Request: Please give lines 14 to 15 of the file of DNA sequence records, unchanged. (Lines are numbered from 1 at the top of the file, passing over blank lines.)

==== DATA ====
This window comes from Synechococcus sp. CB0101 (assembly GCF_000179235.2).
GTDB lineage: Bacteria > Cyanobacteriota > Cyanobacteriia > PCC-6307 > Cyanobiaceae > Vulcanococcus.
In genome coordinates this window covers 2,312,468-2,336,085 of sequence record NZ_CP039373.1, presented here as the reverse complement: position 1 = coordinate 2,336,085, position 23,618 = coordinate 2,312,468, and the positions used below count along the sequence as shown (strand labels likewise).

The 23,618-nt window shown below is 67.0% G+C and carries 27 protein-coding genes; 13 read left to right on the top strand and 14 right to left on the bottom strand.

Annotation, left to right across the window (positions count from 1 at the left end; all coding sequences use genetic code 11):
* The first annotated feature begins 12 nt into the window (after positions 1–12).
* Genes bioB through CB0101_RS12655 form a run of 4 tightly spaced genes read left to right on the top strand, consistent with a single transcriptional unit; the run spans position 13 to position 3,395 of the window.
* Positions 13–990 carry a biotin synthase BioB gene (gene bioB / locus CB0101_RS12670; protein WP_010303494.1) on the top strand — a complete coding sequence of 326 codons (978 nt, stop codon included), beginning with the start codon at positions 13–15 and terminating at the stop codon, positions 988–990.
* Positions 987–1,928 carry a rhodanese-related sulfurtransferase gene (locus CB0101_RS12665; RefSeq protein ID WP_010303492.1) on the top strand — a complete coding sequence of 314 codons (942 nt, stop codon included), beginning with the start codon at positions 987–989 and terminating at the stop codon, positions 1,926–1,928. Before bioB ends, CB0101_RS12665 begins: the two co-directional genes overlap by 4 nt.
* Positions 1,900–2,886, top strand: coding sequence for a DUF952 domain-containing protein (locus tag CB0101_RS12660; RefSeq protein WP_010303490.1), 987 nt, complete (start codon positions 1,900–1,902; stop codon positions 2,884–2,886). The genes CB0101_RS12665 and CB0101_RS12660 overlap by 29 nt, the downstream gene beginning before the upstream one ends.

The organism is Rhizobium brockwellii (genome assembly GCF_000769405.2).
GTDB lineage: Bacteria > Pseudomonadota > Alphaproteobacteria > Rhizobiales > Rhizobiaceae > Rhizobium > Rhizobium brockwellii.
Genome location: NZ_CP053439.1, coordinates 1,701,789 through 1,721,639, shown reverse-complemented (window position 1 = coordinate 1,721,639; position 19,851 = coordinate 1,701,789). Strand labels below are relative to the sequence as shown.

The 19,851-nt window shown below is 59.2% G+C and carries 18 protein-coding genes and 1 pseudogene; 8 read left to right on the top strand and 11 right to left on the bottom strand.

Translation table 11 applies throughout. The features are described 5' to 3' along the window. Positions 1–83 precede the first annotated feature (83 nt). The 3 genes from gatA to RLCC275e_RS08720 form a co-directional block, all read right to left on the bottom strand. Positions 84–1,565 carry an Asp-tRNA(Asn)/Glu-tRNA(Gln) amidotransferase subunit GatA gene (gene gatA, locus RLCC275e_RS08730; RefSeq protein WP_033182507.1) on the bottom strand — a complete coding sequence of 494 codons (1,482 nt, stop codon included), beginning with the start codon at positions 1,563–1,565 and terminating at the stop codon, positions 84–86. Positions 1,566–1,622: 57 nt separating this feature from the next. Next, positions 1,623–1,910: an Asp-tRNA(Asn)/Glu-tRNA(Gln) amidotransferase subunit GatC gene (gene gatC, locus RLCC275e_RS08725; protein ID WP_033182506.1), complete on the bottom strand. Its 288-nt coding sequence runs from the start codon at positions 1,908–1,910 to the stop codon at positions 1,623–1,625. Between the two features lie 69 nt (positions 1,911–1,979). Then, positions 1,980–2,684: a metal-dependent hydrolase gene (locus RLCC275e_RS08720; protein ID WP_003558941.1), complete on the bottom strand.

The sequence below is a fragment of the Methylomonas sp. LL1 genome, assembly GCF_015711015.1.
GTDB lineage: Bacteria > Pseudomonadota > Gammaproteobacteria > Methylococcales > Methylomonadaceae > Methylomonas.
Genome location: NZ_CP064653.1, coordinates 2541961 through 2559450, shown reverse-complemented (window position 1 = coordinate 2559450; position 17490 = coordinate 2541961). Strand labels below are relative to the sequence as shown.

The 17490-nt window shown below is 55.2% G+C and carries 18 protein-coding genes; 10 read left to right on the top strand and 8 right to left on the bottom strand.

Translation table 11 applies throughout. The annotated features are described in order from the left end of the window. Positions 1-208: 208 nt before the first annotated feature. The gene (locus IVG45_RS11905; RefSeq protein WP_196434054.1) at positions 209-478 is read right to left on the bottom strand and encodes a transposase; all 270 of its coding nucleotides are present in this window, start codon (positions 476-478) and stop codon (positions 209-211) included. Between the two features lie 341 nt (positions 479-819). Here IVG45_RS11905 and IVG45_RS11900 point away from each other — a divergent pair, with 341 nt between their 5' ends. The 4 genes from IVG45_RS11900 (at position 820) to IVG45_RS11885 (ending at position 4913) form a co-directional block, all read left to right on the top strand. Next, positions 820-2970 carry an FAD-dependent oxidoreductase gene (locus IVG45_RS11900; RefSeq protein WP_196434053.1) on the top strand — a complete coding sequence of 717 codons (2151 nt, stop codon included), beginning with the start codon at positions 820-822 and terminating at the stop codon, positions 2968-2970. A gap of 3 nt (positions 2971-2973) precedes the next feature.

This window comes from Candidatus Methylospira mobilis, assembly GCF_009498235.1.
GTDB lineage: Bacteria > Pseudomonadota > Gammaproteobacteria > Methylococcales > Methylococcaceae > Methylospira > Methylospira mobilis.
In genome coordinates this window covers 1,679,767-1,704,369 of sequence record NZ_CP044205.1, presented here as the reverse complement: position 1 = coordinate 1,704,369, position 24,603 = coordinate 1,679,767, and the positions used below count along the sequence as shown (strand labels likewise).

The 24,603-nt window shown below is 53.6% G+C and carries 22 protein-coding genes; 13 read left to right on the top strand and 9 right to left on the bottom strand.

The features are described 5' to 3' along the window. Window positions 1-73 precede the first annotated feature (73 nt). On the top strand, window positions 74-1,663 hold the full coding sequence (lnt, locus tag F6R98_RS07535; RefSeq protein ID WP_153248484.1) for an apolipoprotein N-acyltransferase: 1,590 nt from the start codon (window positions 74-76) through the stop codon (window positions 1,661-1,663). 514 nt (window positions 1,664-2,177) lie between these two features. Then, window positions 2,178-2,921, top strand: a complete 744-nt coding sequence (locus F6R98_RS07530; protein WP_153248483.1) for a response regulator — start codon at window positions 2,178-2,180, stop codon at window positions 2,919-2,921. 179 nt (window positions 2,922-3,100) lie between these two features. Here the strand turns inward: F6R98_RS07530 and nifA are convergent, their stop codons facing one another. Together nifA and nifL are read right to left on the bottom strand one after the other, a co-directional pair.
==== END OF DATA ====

The 19,851-nt window shown below is 59.2% G+C and carries 18 protein-coding genes and 1 pseudogene; 8 read left to right on the top strand and 11 right to left on the bottom strand.

Translation table 11 applies throughout. The features are described 5' to 3' along the window. Positions 1–83 precede the first annotated feature (83 nt). The 3 genes from gatA to RLCC275e_RS08720 form a co-directional block, all read right to left on the bottom strand. Positions 84–1,565 carry an Asp-tRNA(Asn)/Glu-tRNA(Gln) amidotransferase subunit GatA gene (gene gatA, locus RLCC275e_RS08730; RefSeq protein WP_033182507.1) on the bottom strand — a complete coding sequence of 494 codons (1,482 nt, stop codon included), beginning with the start codon at positions 1,563–1,565 and terminating at the stop codon, positions 84–86. Positions 1,566–1,622: 57 nt separating this feature from the next. Next, positions 1,623–1,910: an Asp-tRNA(Asn)/Glu-tRNA(Gln) amidotransferase subunit GatC gene (gene gatC, locus RLCC275e_RS08725; protein ID WP_033182506.1), complete on the bottom strand. Its 288-nt coding sequence runs from the start codon at positions 1,908–1,910 to the stop codon at positions 1,623–1,625. Between the two features lie 69 nt (positions 1,911–1,979). Then, positions 1,980–2,684: a metal-dependent hydrolase gene (locus RLCC275e_RS08720; protein ID WP_003558941.1), complete on the bottom strand.